There's great news for history and video buffs. British Pathé has uploaded its entire library of historic 'moving images' to YouTube. The Telegraph reports:
The archive of 3,500 hours of footage was digitised in 2002 thanks in part to a grant from the National Lottery, and is now freely accessible to anyone around the world for free.
The unique collection of video covers major events, famous faces, travel, sport and culture and is a wealth of information on the First and Second World Wars in particular.
Scrolling through the archives reveals everything from the tragic: Emily Davison throwing herself under the King's horse, the Hindenburg disaster and the Hiroshima bombing, to the downright unusual, such as Southampton University's 1962 attempt to launch a flying bicycle.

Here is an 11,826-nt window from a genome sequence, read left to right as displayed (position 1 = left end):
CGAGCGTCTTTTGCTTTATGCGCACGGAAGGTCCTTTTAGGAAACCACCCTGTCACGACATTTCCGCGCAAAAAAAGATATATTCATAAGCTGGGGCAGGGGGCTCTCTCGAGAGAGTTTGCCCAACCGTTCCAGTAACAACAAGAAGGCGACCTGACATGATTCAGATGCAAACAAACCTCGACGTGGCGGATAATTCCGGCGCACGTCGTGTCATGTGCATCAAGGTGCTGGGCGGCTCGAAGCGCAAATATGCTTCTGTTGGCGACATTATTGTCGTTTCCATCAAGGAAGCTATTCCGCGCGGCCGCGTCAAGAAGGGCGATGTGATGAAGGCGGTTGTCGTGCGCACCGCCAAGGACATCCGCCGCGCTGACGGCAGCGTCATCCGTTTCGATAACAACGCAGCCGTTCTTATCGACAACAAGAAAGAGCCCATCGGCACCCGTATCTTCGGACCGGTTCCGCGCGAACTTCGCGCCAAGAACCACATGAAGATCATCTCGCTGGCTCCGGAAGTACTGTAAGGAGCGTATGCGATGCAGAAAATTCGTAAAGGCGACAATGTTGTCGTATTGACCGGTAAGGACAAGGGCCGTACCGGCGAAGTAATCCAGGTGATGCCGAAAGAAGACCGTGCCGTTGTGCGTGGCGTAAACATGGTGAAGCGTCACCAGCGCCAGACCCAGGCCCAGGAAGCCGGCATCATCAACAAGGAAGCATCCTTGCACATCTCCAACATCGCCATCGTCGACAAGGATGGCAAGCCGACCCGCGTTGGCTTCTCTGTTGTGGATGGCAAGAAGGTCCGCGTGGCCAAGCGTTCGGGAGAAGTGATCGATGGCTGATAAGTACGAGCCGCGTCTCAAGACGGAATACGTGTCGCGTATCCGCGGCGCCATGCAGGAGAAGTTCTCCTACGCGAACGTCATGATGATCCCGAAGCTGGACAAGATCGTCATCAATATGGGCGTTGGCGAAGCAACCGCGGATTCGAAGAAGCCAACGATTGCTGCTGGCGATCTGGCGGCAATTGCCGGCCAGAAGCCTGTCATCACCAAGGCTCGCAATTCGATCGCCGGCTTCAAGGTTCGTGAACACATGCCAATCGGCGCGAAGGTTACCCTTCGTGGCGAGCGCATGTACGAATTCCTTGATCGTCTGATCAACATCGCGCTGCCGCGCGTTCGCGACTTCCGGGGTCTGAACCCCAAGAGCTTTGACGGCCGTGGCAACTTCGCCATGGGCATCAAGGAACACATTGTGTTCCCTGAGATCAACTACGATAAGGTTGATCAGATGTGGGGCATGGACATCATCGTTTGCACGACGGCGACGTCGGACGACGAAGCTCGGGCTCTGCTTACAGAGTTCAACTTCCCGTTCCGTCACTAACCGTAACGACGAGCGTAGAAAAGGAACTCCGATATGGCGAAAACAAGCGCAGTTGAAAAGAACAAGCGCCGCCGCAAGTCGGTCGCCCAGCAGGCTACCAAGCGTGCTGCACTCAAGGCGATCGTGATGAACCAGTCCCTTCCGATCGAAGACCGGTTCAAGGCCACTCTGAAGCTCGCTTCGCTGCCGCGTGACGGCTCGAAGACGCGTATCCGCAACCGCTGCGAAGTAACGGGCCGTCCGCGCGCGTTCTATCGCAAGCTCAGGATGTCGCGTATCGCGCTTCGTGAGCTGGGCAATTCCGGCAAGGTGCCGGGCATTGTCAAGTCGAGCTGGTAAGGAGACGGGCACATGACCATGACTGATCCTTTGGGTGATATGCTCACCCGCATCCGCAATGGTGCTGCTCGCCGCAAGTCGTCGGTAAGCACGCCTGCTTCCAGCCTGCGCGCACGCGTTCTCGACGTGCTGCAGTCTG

Founded in Paris in 1896, Pathé launched in Britain 14 years later. It single-handedly invented the modern television news format but ceased recording in 1970. After that it was sold several times, at one point to EMI, but launched as an independent archive in 2009. Two years later it opened a YouTube channel and has today announced the final step in digitising and uploading its entire collection to Google's video sharing platform.
There's more at the link.
I clicked over to British Pathé's YouTube channel, and was amazed by the variety of clips they offer. Here are three, in no particular order of importance. First, suffragette Emily Davison throws herself beneath the hooves of the King's horse in 1913 (she died of her injuries four days later).
Next, the world's first helicopters - described by Pathé as "The Good, The Bad and The Sheer Dangerous!"
Last but by no means least, the sinking and explosion of the battleship HMS Barham in 1941 after being torpedoed by a German submarine in the Mediterranean.
There are many more videos at the link. I can see I'm going to spend hours going through them.